It was hoped that the return of the trucks might help ease the tension to some extent in time for talks this weekend, in Ukraine's capital, between visiting German Chancellor Angela Merkel and Ukrainian leaders over how to end the crisis in the ex-Soviet republic.
Western leaders had joined Kiev in calling the Russian convoy -about 220 white-painted trucks loaded with tinned food and bottles of water - an illegal incursion onto Ukraine's soil, and demanded that they be withdrawn as soon as possible.
Journalists at the Donetsk-Izvaryne border crossing, where the convoy rolled into Ukraine on Friday, said more than 100 trucks had passed back into Russia and more could be seen in the distance arriving at the crossing.
But controversy continued after a Ukrainian military spokesman yesterday claimed that the trucks had been loading up production equipment from military plants in Ukraine.
The spokesman, Andriy Lysenko, told reporters that the equipment was taken from the Topaz plant which makes Kolchuga, a type of radar system, and from a factory in Luhansk, eastern Ukraine, which produces firearms magazines.
Earlier, Russian state television had broadcast footage of some of the trucks being unloaded at a distribution depot in the city of Luhansk.
The Russian foreign ministry said the aid reached its intended destination.
The city is held by separatist rebels who are encircled by Ukrainian government forces, and has been cut off from power and water supplies for weeks. International aid agencies have warned of a humanitarian crisis.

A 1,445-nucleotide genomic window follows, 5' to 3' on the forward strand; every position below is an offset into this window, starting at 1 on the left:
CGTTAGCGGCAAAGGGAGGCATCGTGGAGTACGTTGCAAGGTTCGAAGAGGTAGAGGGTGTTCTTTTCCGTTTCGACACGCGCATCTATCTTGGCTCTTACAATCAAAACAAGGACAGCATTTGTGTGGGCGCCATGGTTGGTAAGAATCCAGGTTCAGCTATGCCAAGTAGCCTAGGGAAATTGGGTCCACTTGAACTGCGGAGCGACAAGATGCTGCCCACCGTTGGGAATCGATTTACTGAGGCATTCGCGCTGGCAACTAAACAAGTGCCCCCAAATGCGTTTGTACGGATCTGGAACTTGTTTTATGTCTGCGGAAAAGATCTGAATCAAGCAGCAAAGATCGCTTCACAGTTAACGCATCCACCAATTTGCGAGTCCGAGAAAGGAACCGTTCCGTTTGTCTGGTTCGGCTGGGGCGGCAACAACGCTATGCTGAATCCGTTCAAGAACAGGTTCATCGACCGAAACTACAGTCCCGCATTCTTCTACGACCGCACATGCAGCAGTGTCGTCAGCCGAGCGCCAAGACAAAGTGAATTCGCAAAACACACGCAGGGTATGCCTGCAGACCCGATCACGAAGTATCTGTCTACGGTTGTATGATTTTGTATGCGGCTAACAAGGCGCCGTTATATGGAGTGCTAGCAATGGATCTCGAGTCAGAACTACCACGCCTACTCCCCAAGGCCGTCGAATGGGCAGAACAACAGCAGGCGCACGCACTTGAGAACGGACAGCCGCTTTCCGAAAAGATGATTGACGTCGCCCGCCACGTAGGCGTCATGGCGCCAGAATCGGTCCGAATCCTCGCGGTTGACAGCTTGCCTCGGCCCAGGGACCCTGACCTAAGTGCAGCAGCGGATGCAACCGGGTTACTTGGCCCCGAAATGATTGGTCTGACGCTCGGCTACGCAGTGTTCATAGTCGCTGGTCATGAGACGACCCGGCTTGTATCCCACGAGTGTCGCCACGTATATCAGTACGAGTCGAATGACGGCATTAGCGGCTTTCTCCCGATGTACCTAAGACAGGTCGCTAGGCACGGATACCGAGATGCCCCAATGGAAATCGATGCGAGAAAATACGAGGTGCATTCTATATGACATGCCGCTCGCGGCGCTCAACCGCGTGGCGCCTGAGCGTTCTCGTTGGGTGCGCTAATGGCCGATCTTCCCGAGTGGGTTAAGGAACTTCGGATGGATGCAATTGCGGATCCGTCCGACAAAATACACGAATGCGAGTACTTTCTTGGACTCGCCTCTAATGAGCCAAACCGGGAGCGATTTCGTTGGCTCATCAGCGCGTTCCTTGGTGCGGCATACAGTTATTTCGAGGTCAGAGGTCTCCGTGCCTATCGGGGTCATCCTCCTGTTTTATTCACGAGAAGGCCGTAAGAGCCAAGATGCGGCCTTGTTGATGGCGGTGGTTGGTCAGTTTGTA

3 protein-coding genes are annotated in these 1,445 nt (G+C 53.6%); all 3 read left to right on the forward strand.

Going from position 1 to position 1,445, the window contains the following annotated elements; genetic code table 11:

Nato said it had reports that Russian troops had been firing artillery at Kiev's forces inside Ukraine - fuelling Western allegations that the Kremlin is behind the conflict in an effort undermine the Western-leaning leadership in Kiev.
"Since mid-August we have multiple reports of the direct involvement of Russian forces, including airborne, air defence and special operations forces in eastern Ukraine," said Nato spokeswoman Oana Lungescu.
Russia denies giving any material help to the rebellion in eastern Ukraine, a mainly Russian-speaking region. It accuses Kiev, with the backing of the West, of waging a war against innocent civilians.
The conflict has dragged Russian-Western relations to their lowest ebb since the Cold War and sparked a round of trade sanctions that are hurting already-fragile economies in Europe and Russia.
Chancellor Merkel landed in Kiev yesterday and was scheduled to meet Ukrainian president Petro Poroshenko and prime minister Arseny Yatseniuk.
In brief remarks at the start of their talks, the German leader said she came to Kiev "in a difficult time which is focused on the unity and territorial integrity of Ukraine".
"I hope that we will be able to discuss bilateral problems and support from Germany as well as the path towards peace, which must be found," she said.
Hours before her plane landed in Kiev, there was heavy artillery bombardment in Donetsk, the main separatist stronghold on the east of Ukraine, near the border with Russia. Reporters saw apartments destroyed and patches of blood, where, according to residents, two civilians were killed.
The unusually intense shelling may be part of a drive by government forces to achieve a breakthrough against the rebels in time for Ukrainian Independence Day, which falls today.
Diplomats say Merkel has two aims for the visit: primarily to show support for Kiev in its standoff with Russia, but also urge Poroshenko to be open to peace proposals when he meets Russian president Vladimir Putin for talks this week.